Promoting Mental Health in the Workplace

September 28th, 2011

A study by the Substance Abuse and Mental Health Services Administration, found that one in five adults experienced mental illness in 2009. Yet, the majority of individuals that have these types of health conditions do not seek treatment because of cost, fear of stigma, and lack of knowledge of the treatments that exist.  By educating the workforce on mental health issues, an organization can create a supportive climate that can break down the barriers of stigma and lead to steps that promote better health. The following are ideas on implementing mental health into existing health promotion and communications efforts at work.

Partner with community mental health agencies and existing benefit providers: These agencies often provide training and educational materials to community members, including area businesses.

  •  Training can include formal presentations on common mental health problems such as depression, anxiety, and stress in the workplace. If you have an employee assistance program (EAP), training or educational seminars may be part of your contracted service or may be available for an additional fee.
  •  Educational materials can include brochures, booklets, and training and resource manuals that can approach a variety of topics relating to mental health. These services are often provided at a low cost or, in some cases, free of charge.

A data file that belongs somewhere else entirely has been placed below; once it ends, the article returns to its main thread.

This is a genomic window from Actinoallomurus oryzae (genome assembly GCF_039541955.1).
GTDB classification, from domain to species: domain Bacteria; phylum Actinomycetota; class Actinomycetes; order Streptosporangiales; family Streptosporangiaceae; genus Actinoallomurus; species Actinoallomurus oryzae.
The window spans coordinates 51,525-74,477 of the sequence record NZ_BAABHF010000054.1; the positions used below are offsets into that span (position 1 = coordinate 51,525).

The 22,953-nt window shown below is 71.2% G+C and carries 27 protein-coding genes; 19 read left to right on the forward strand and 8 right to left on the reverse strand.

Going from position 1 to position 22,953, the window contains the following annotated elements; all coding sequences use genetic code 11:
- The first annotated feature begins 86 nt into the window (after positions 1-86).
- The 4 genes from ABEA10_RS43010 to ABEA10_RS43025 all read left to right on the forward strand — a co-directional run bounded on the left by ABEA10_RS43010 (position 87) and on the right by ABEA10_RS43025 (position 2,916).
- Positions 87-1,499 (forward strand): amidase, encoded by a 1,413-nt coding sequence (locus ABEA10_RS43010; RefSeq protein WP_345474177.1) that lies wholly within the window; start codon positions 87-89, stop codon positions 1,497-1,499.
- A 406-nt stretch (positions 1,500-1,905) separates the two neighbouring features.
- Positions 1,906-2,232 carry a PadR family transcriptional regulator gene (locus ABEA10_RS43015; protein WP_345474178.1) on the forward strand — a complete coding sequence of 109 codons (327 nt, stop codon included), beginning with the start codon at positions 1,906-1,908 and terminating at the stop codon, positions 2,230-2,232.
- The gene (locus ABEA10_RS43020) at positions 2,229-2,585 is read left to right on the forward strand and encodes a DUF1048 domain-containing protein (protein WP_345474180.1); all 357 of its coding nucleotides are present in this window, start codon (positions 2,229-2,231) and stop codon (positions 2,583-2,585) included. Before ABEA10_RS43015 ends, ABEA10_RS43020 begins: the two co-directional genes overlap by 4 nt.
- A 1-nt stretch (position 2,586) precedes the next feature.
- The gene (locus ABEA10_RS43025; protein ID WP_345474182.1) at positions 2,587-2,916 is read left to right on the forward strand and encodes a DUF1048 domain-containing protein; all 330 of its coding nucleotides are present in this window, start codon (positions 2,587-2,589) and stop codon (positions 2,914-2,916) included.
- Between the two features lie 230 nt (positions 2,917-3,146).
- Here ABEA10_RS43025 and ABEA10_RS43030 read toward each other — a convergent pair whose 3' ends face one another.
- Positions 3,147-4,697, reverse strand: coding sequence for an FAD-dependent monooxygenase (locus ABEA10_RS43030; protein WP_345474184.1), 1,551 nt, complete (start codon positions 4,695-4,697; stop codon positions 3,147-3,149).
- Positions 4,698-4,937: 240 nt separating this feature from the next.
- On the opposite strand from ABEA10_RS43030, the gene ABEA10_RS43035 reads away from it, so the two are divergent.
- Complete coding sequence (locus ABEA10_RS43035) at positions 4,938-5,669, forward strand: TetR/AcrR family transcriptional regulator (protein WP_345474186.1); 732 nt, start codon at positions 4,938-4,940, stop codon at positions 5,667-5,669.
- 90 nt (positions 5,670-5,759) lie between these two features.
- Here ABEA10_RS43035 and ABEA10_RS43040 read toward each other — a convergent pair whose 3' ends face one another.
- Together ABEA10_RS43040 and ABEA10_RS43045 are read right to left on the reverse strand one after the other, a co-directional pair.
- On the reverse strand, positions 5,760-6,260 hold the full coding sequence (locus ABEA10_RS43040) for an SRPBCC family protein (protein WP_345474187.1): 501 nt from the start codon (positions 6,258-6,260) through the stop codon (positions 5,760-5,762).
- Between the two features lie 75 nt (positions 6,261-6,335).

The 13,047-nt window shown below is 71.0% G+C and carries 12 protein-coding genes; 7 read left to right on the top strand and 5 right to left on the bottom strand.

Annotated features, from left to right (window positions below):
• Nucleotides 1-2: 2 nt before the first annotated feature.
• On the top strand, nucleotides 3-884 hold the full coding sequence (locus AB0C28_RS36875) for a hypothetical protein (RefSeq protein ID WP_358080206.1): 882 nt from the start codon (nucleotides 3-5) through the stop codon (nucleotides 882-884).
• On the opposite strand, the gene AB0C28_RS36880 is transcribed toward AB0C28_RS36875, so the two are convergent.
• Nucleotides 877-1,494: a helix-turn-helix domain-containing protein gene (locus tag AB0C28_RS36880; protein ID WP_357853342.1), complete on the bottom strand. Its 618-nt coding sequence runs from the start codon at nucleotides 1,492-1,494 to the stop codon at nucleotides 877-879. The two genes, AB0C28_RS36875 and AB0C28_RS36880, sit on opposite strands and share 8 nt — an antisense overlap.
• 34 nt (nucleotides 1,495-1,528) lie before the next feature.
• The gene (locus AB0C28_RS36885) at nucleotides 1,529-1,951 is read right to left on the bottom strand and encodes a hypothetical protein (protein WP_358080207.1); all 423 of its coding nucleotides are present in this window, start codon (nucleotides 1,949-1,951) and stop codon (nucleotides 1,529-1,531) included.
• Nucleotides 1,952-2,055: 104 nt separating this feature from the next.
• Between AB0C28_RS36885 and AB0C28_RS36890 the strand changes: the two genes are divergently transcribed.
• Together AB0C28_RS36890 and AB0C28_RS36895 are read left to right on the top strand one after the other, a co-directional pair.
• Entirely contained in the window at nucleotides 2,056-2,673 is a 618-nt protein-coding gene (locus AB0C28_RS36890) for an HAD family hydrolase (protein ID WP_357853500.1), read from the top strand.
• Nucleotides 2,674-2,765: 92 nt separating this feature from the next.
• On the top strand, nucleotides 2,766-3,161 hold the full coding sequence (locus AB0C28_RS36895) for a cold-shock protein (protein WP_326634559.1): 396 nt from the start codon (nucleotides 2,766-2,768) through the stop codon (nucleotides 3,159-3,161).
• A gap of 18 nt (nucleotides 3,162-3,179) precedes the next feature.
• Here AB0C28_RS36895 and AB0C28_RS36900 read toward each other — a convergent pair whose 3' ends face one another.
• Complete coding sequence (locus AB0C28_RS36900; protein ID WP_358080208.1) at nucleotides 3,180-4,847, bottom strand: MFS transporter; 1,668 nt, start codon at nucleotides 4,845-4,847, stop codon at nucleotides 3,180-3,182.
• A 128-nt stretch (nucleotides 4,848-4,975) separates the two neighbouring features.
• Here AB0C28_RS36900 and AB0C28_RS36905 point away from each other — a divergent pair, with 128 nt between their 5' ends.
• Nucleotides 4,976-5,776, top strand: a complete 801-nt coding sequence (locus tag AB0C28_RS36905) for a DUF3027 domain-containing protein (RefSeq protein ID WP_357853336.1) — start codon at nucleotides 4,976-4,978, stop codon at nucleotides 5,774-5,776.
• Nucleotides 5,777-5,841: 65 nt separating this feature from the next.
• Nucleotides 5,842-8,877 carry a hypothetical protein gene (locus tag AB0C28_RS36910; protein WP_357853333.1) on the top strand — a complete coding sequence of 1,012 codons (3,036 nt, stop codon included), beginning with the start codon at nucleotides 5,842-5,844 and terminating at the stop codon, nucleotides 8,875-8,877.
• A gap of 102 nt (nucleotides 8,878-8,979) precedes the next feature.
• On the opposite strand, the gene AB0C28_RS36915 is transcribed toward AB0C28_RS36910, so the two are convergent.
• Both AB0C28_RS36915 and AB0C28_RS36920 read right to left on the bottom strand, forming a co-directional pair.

•  Incorporate mental health into your company’s health or wellness fair. EAPs and community agencies often provide information for employees at these events.

Add mental health information to your existing communications: Newsletters, payroll stuffers, post cards, e-mail blasts, and other communications can all help initiate your organization’s commitment to mental health.

  •  An internal newsletter can provide a great opportunity to talk about health issues. Your EAP, health care provider, or local community mental health agency may be able to provide material or assist you with the article.
  •  Payroll stuffers and post cards provide another option for reaching out to employees and their family members.
  •  Placing literature in inconspicuous areas of the workplace is also important. Instead of placing brochures in a break room or busy hallway, provide these materials in a subtle and inconspicuous place for employees, such as restrooms.
  •  Make sure that toll-free numbers and websites for the company’s EAP and health care provider, and/or the community mental health agency, are included in all mental health educational materials. Also, be sure that information about mental health benefits available from your EAP and health insurer is easily accessible on your company’s website. Promoting your benefits will create awareness and utilization.

*This information was adapted from “Mental Health at Work: A Resource Manual for Minnesota Employers.” To obtain a copy of this manual and other MHAM workplace publications, please visit the Workplace Publications Page.

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